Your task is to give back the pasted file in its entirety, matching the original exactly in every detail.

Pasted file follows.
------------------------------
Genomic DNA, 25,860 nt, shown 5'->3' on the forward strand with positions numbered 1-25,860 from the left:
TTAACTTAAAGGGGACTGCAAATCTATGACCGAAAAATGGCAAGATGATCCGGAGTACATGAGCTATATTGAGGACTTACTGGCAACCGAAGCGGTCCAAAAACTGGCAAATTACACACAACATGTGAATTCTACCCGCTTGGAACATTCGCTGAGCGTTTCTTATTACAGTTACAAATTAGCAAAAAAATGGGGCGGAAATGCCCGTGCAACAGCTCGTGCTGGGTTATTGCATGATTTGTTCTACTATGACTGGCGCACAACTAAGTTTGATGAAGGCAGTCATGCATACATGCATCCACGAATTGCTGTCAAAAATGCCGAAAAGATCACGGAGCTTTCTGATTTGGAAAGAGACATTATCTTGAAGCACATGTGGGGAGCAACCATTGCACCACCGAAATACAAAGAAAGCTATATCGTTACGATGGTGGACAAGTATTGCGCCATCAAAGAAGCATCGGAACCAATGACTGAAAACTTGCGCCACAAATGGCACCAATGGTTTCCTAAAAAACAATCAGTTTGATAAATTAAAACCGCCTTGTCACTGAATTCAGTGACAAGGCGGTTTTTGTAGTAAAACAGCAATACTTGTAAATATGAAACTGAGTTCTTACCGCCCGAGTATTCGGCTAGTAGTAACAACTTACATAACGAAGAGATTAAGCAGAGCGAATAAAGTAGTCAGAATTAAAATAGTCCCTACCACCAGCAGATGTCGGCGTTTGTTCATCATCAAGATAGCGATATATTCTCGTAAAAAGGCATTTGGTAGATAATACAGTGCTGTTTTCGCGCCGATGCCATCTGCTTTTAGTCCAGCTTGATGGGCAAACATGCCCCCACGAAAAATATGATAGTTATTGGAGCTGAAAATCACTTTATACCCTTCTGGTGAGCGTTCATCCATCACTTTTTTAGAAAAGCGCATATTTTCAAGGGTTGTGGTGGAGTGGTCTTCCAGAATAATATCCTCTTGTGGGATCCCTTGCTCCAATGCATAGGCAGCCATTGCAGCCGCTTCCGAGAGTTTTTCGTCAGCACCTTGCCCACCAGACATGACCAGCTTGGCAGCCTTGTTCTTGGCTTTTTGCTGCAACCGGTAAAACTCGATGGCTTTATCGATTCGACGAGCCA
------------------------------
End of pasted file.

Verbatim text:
Genomic DNA, 25,860 nt, shown 5'->3' on the forward strand with positions numbered 1-25,860 from the left:
TTAACTTAAAGGGGACTGCAAATCTATGACCGAAAAATGGCAAGATGATCCGGAGTACATGAGCTATATTGAGGACTTACTGGCAACCGAAGCGGTCCAAAAACTGGCAAATTACACACAACATGTGAATTCTACCCGCTTGGAACATTCGCTGAGCGTTTCTTATTACAGTTACAAATTAGCAAAAAAATGGGGCGGAAATGCCCGTGCAACAGCTCGTGCTGGGTTATTGCATGATTTGTTCTACTATGACTGGCGCACAACTAAGTTTGATGAAGGCAGTCATGCATACATGCATCCACGAATTGCTGTCAAAAATGCCGAAAAGATCACGGAGCTTTCTGATTTGGAAAGAGACATTATCTTGAAGCACATGTGGGGAGCAACCATTGCACCACCGAAATACAAAGAAAGCTATATCGTTACGATGGTGGACAAGTATTGCGCCATCAAAGAAGCATCGGAACCAATGACTGAAAACTTGCGCCACAAATGGCACCAATGGTTTCCTAAAAAACAATCAGTTTGATAAATTAAAACCGCCTTGTCACTGAATTCAGTGACAAGGCGGTTTTTGTAGTAAAACAGCAATACTTGTAAATATGAAACTGAGTTCTTACCGCCCGAGTATTCGGCTAGTAGTAACAACTTACATAACGAAGAGATTAAGCAGAGCGAATAAAGTAGTCAGAATTAAAATAGTCCCTACCACCAGCAGATGTCGGCGTTTGTTCATCATCAAGATAGCGATATATTCTCGTAAAAAGGCATTTGGTAGATAATACAGTGCTGTTTTCGCGCCGATGCCATCTGCTTTTAGTCCAGCTTGATGGGCAAACATGCCCCCACGAAAAATATGATAGTTATTGGAGCTGAAAATCACTTTATACCCTTCTGGTGAGCGTTCATCCATCACTTTTTTAGAAAAGCGCATATTTTCAAGGGTTGTGGTGGAGTGGTCTTCCAGAATAATATCCTCTTGTGGGATCCCTTGCTCCAATGCATAGGCAGCCATTGCAGCCGCTTCCGAGAGTTTTTCGTCAGCACCTTGCCCACCAGACATGACCAGCTTGGCAGCCTTGTTCTTGGCTTTTTGCTGCAACCGGTAAAACTCGATGGCTTTATCGATTCGACGAGCCA